What does it mean to be "pro-life"? For some, the term is understood very narrowly as the opposition to abortion, particularly through legal sanction. Others are committed to reducing the number of abortions, truly making them rare, but favor policies that don’t criminalize abortion—and prosecute women and/or their doctors—to do so. And as U.S. Catholic’s Heidi Schlumpf explains in this article, many people, on both sides of the legality question, see a genuinely pro-life stance as one that embraces respect for the human person at every stage—a position that’s hard to find in today’s polarized politics, and one that cries out for broad (and civil) dialogue across our various divides. —The Editors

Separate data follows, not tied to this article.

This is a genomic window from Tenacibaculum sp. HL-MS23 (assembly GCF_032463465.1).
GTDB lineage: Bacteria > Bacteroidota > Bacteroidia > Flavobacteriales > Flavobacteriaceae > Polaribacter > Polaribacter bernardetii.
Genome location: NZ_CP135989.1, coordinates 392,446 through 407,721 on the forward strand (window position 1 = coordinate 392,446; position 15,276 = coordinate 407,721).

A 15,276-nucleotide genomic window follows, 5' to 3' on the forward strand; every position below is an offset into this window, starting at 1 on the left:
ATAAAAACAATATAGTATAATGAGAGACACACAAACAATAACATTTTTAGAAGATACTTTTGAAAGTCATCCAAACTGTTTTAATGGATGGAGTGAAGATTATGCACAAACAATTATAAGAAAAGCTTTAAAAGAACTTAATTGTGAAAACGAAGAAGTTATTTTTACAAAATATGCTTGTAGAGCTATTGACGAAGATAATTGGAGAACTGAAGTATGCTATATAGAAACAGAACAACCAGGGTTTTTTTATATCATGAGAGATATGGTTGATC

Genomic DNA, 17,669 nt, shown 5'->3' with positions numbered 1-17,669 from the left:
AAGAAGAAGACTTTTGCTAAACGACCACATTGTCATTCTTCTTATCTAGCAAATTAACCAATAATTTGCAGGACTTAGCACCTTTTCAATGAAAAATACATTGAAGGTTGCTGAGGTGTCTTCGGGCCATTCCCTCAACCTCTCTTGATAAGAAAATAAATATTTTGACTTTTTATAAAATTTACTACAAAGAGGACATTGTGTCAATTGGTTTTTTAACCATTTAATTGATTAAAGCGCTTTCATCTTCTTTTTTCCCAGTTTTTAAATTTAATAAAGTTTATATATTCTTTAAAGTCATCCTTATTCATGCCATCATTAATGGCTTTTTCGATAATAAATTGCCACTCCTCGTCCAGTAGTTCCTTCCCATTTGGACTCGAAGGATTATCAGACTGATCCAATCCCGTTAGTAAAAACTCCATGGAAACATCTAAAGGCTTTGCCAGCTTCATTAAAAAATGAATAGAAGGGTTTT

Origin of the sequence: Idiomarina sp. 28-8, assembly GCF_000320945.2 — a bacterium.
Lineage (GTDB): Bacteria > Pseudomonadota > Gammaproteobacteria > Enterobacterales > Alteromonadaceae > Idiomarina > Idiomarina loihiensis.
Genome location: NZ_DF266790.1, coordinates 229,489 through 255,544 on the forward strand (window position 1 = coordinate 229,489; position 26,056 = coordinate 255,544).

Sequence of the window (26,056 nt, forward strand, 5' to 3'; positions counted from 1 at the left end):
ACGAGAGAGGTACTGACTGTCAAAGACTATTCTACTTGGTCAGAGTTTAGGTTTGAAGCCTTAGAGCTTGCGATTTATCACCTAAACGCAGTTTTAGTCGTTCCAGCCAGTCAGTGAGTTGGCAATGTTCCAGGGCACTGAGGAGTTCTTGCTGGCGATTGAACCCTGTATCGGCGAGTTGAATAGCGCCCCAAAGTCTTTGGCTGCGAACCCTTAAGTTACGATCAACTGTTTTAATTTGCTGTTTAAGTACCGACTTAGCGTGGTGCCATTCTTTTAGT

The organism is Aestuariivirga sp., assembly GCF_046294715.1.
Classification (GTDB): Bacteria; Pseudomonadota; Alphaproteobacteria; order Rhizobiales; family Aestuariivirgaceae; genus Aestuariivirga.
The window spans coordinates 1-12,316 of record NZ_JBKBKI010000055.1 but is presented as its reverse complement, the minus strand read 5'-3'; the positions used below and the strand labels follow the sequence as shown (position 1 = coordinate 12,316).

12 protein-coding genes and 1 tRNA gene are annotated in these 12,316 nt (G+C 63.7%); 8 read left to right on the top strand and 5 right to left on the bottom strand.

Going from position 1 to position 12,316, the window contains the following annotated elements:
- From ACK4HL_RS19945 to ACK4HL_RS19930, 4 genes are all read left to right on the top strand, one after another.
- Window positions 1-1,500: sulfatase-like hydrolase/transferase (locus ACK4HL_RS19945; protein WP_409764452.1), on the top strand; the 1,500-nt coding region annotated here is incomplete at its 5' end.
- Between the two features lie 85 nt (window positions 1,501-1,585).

It’s an election year, and once again Jennifer Roth is wondering if she might as well flip a coin. The 31-year-old systems administrator is one of those "swing voters" who could go either way—a demographic highly coveted by both Democrats and Republicans as the key to winning in 2004. But neither the Dems nor the GOP does much to inspire or excite Roth.
The problem? Roth is a self-described liberal on nearly all issues except one: Abortion. It’s a view that she—and countless other "pro-life progressives"—finds entirely consistent. "In my view liberalism is all about looking out for the little guy, the people who don’t have power, money, or protection," she says.